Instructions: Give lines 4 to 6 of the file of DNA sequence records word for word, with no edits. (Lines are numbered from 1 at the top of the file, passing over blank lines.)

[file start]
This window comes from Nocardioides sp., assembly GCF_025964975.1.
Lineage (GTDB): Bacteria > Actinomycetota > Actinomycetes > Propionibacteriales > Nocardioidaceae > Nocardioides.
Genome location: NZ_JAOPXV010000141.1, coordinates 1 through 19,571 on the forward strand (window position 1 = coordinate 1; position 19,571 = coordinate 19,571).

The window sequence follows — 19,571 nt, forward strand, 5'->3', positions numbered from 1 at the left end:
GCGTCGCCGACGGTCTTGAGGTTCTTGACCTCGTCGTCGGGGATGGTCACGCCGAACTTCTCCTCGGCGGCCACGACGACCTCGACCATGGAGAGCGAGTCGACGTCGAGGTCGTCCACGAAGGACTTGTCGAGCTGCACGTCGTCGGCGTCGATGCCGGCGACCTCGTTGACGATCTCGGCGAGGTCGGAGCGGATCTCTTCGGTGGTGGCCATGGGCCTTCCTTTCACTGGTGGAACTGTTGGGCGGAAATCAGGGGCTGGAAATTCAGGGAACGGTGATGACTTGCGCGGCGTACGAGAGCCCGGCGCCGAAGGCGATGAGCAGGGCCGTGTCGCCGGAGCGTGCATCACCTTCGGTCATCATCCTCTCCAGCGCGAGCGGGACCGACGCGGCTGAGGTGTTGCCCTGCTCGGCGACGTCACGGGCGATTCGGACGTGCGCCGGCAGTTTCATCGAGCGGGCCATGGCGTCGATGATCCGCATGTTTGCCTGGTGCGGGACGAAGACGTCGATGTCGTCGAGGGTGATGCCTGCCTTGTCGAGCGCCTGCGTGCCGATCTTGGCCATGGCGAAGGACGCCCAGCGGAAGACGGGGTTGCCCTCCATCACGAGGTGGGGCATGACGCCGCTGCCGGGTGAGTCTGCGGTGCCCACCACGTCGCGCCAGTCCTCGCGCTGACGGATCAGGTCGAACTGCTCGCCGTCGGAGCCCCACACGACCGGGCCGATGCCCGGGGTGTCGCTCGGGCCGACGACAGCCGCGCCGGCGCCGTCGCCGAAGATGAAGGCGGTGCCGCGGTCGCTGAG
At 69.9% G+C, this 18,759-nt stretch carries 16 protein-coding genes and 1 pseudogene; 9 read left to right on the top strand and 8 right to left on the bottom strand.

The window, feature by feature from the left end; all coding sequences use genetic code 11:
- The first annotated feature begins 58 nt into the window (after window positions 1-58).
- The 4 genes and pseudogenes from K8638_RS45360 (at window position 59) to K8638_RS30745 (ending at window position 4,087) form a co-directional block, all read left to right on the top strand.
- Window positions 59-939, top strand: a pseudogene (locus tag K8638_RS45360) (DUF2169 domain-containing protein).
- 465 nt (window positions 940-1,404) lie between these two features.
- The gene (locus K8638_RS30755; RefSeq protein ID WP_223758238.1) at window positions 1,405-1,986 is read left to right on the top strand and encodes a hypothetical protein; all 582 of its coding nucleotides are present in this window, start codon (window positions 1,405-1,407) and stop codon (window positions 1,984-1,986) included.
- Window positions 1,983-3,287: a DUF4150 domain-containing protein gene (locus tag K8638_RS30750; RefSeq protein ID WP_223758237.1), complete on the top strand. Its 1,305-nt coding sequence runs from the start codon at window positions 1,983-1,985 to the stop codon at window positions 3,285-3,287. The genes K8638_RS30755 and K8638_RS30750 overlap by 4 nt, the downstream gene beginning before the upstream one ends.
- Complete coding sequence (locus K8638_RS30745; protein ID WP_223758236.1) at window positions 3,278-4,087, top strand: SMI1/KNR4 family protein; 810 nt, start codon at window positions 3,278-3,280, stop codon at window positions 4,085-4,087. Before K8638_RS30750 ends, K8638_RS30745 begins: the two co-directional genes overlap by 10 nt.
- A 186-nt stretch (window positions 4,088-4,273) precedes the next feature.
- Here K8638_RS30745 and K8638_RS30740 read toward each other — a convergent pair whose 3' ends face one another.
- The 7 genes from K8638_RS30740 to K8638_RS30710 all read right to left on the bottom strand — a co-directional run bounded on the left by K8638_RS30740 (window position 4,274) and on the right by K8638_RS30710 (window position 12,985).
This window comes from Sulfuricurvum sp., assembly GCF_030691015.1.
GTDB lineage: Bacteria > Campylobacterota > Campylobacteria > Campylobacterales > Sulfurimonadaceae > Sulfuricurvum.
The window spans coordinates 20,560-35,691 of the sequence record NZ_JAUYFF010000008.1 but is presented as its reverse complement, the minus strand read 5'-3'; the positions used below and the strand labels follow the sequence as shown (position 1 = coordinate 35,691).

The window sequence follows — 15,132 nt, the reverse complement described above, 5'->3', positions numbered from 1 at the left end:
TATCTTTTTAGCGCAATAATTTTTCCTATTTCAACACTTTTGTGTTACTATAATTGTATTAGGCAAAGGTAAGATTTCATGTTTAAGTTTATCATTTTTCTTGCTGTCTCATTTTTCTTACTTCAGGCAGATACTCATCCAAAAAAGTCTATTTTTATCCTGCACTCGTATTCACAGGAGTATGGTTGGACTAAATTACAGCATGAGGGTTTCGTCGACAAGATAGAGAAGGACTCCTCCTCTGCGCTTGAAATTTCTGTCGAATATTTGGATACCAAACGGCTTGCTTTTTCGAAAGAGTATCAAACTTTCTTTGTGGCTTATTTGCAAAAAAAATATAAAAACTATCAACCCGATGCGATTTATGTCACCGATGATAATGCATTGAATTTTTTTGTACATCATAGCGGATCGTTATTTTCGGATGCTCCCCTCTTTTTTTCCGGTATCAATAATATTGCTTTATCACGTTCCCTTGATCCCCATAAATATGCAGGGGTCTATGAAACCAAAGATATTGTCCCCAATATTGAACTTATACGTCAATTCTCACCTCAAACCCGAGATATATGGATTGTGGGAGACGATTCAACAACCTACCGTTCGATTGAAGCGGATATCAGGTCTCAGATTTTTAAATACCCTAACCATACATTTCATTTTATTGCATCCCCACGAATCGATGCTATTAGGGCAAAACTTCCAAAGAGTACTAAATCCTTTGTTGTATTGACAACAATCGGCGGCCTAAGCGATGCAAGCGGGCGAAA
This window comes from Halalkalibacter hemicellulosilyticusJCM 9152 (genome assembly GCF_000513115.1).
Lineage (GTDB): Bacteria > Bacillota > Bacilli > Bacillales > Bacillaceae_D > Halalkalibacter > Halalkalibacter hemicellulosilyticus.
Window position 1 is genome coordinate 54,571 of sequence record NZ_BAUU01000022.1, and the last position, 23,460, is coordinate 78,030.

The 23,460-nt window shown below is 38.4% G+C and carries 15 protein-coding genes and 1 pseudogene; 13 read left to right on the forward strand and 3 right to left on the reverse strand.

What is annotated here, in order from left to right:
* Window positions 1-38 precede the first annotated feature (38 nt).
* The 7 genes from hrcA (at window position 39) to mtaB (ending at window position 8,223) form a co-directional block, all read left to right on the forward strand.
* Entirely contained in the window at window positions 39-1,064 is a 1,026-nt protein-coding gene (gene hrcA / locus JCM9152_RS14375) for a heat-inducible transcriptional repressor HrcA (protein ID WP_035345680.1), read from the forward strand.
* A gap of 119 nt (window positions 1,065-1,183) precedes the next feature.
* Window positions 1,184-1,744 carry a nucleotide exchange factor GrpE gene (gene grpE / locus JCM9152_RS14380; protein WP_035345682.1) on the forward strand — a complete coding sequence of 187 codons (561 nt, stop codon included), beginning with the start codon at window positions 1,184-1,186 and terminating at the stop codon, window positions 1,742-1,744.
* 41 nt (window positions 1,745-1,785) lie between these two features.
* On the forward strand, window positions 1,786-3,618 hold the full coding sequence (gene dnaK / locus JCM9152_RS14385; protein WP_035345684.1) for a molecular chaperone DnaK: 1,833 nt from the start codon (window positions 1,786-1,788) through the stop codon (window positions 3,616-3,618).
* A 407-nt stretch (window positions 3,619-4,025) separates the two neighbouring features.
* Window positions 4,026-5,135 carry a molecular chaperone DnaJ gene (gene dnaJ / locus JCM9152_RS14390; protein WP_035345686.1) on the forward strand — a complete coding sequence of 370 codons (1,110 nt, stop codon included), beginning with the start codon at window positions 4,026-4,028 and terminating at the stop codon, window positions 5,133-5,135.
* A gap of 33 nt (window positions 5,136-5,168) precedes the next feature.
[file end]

The window sequence follows — 19,571 nt, forward strand, 5'->3', positions numbered from 1 at the left end:
GCGTCGCCGACGGTCTTGAGGTTCTTGACCTCGTCGTCGGGGATGGTCACGCCGAACTTCTCCTCGGCGGCCACGACGACCTCGACCATGGAGAGCGAGTCGACGTCGAGGTCGTCCACGAAGGACTTGTCGAGCTGCACGTCGTCGGCGTCGATGCCGGCGACCTCGTTGACGATCTCGGCGAGGTCGGAGCGGATCTCTTCGGTGGTGGCCATGGGCCTTCCTTTCACTGGTGGAACTGTTGGGCGGAAATCAGGGGCTGGAAATTCAGGGAACGGTGATGACTTGCGCGGCGTACGAGAGCCCGGCGCCGAAGGCGATGAGCAGGGCCGTGTCGCCGGAGCGTGCATCACCTTCGGTCATCATCCTCTCCAGCGCGAGCGGGACCGACGCGGCTGAGGTGTTGCCCTGCTCGGCGACGTCACGGGCGATTCGGACGTGCGCCGGCAGTTTCATCGAGCGGGCCATGGCGTCGATGATCCGCATGTTTGCCTGGTGCGGGACGAAGACGTCGATGTCGTCGAGGGTGATGCCTGCCTTGTCGAGCGCCTGCGTGCCGATCTTGGCCATGGCGAAGGACGCCCAGCGGAAGACGGGGTTGCCCTCCATCACGAGGTGGGGCATGACGCCGCTGCCGGGTGAGTCTGCGGTGCCCACCACGTCGCGCCAGTCCTCGCGCTGACGGATCAGGTCGAACTGCTCGCCGTCGGAGCCCCACACGACCGGGCCGATGCCCGGGGTGTCGCTCGGGCCGACGACAGCCGCGCCGGCGCCGTCGCCGAAGATGAAGGCGGTGCCGCGGTCGCTGAG
At 69.9% G+C, this 18,759-nt stretch carries 16 protein-coding genes and 1 pseudogene; 9 read left to right on the top strand and 8 right to left on the bottom strand.